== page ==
Characterization is also a major focus as my students are developing people watching skills. We discuss a lot how analysis in literature is really just practice for how to read life situations and that when we can read people and situations well, we can often navigate them more smoothly. Tracking one character and how they change throughout the story is proving to be interesting for many students as they can often see the changes happening but don’t necessarily understand why the character changed.
In 7th grade we expand upon theme, moving from theme idea to theme statement. Many students are great at recognizing theme ideas but have a harder time putting into word what specifically is being said about this theme. For this slide I want them to have an introduction but not dive too deep into it yet. In our dystopian unit, we dive much deeper into power structures, societal messages, as well as what calls to action a text provides us with, this therefore serves as stepping stone into that work.
Finding images or drawing images that have a connection to the text is another way to deepen our understanding and analysis of a story. When we can see beyond the story and conceptualize further connections, we are digging deeper into our analytical skills and complex thinking. One way to practice this is to ask students to move beyond the obvious and think of abstract representation and connections to the curriculum.
The slides attached also have 3 choice options; a deeper dive into the setting, finding a song that connects to the story, as well as timeline slide – all comprehension strategies that will further the understanding of the book.
We have made a few adaptions as well for some students: A few students are refusing to read outright or this work is simply too overwhelming, so they are working through these using a short story instead. We have also discussed having students record answers rather than write them out if needed. Students could also choose to do this by hand and do more of a true one-pager with a bigger emphasis on the artistic components which are downplayed here, rather than this digital version. In my student version I also link to the one I am working through with students, as well as have videos explaining how to fill it in.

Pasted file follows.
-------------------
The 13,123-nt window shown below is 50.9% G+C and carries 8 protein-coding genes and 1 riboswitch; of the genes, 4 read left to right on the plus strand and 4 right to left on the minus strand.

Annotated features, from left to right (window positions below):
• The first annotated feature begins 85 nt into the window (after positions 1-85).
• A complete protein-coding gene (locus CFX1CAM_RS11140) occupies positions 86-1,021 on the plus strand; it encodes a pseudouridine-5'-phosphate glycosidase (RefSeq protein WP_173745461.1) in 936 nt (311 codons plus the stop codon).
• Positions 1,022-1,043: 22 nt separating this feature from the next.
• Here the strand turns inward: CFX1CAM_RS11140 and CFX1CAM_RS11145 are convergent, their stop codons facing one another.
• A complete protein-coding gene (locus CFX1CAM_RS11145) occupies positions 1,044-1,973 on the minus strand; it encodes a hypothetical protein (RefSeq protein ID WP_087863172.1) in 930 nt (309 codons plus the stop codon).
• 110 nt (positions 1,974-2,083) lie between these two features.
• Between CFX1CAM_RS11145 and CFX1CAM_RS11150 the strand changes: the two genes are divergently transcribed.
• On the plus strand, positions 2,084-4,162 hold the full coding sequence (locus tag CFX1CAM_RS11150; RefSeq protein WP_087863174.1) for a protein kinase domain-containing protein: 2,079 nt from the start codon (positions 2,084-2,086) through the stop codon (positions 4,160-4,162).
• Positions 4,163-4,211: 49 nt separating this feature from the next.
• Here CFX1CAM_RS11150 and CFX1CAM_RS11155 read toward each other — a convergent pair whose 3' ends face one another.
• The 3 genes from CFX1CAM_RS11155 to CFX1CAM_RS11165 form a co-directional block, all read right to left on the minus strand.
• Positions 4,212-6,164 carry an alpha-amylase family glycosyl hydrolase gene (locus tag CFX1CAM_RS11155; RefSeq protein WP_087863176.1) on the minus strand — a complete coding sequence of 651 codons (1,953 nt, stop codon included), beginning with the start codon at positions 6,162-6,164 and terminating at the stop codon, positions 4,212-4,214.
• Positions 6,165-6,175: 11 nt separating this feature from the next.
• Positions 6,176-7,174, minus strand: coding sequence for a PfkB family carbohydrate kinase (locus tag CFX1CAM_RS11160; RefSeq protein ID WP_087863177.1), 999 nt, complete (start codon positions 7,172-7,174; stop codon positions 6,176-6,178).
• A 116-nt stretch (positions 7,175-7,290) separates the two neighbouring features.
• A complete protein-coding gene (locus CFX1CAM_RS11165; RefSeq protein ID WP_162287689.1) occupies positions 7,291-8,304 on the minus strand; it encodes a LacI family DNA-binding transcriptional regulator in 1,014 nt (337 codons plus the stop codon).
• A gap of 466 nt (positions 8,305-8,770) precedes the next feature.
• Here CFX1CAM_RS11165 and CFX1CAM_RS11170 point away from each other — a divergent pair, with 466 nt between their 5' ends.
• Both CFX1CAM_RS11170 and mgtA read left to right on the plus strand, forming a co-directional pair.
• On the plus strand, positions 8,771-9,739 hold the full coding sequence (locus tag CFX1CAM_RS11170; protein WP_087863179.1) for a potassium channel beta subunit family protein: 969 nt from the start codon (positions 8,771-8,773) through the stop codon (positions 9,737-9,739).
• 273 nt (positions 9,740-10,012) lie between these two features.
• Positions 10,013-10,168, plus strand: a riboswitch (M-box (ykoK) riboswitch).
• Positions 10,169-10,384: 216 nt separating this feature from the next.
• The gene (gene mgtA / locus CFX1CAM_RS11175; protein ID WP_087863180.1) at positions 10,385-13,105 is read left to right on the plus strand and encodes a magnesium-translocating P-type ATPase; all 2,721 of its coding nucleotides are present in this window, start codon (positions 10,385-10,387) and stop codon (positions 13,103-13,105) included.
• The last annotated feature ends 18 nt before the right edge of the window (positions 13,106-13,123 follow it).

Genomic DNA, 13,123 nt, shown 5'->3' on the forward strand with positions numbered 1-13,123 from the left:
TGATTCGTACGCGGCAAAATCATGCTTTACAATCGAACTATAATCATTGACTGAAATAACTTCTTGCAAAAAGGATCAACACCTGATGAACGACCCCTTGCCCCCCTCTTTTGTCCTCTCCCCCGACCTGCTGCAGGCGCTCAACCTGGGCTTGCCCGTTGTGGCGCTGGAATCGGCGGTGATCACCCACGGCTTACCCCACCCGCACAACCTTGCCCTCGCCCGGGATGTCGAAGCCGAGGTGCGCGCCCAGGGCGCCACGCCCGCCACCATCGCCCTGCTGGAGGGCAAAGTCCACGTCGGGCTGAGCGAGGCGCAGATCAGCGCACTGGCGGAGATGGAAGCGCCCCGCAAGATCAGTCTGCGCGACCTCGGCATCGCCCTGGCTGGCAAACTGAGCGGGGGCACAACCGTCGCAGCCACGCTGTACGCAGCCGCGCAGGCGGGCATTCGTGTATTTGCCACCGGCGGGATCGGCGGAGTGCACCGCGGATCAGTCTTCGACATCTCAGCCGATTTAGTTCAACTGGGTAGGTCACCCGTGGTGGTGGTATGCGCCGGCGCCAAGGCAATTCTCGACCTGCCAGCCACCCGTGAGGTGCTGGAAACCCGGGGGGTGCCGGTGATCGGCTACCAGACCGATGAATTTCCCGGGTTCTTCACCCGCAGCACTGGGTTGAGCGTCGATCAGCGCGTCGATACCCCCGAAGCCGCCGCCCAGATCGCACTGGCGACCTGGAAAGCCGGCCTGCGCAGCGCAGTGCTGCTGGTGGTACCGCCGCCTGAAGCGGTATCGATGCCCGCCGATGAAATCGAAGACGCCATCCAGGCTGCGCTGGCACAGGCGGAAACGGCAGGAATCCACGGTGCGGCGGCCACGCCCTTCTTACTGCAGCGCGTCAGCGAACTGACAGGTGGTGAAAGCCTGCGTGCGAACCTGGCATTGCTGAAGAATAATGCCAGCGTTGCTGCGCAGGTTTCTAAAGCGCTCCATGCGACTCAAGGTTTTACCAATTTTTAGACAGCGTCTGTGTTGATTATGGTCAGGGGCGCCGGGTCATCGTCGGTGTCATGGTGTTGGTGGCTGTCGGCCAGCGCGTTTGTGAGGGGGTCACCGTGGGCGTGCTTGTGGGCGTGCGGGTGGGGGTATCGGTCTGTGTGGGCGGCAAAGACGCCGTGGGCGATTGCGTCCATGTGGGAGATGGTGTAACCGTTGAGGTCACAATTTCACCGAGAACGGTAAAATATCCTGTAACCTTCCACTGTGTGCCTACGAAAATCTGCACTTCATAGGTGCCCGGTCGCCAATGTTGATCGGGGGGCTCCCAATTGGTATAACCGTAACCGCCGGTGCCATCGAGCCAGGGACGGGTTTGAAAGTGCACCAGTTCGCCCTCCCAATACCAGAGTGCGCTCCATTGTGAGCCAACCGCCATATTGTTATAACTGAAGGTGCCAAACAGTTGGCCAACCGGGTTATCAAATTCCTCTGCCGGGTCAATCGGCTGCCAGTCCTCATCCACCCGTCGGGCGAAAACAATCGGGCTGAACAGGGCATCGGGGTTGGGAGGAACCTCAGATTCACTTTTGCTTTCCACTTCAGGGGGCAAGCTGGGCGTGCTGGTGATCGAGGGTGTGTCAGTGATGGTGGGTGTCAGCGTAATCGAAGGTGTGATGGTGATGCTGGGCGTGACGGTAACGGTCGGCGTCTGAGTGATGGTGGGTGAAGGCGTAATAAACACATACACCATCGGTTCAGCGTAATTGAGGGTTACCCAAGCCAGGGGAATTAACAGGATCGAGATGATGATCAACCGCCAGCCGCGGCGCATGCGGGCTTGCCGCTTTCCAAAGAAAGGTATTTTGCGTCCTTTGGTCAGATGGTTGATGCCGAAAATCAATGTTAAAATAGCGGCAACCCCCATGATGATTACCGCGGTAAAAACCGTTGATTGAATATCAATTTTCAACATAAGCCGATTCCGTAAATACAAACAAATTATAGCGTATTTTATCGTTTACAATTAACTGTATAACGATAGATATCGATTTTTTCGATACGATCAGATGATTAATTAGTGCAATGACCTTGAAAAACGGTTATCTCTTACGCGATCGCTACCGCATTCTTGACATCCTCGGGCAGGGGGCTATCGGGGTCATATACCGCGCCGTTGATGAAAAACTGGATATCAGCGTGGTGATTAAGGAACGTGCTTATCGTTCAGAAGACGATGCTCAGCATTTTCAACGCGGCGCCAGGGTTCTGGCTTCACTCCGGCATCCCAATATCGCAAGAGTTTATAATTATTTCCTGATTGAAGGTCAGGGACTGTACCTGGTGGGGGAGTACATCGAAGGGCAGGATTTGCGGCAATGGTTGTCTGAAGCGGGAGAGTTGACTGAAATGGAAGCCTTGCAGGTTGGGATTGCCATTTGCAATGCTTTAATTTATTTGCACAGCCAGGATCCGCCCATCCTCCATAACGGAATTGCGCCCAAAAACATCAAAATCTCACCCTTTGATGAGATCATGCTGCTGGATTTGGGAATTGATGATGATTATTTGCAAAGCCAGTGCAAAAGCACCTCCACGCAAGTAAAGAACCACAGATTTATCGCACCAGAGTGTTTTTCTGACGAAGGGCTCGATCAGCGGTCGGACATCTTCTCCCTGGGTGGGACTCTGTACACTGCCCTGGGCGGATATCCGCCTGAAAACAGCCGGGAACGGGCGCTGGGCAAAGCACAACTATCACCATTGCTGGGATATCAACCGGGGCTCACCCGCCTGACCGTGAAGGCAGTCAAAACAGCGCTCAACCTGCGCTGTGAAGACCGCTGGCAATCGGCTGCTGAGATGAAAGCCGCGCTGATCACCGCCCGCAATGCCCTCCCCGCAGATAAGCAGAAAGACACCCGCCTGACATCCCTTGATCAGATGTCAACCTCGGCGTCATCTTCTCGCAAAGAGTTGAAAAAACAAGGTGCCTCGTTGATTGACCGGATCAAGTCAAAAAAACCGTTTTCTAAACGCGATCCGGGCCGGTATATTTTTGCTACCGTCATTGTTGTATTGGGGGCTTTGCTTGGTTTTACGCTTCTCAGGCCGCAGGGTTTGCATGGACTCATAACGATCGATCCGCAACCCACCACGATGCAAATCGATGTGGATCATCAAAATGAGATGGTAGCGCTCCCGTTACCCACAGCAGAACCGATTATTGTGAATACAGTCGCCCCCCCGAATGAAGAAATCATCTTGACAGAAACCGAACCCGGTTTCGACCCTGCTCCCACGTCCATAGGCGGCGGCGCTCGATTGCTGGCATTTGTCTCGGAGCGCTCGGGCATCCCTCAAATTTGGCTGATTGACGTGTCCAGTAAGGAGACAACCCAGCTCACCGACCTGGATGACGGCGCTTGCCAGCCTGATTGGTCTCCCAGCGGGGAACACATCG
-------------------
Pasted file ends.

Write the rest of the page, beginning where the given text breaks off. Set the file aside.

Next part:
As always, feel free to use, or let me know how you would improve it, this is definitely a work in progress and always hindsight is 20-20. After releasing this to students to start working on Sunday, there are already many things that I would do differently, this is therefore the new and improved edition.
I am excited to announce that I am doing virtual speaking and consulting right now. If your district or organization would like more information, please see this blog post.
7 thoughts on “How About a Digital One Pager?”
Thank you for your generosity in sharing the slides! They look great, and I look forward to trying some out with students.
Thank you so much for sharing about this, especially that there are some things you would change. I was wondering how you are tackling the read aloud part? Are you just reading to them and showing on a document camera or is there another way?
Thank you again
I just read aloud, I am not showing the text
Love this resource! Thank you for sharing!
Thank you for sharing your expertise, a fantastic resource to help our readers engage.
Thank you for your insightful and creative posts! This is excellent! Do you do anything similar for informational reading?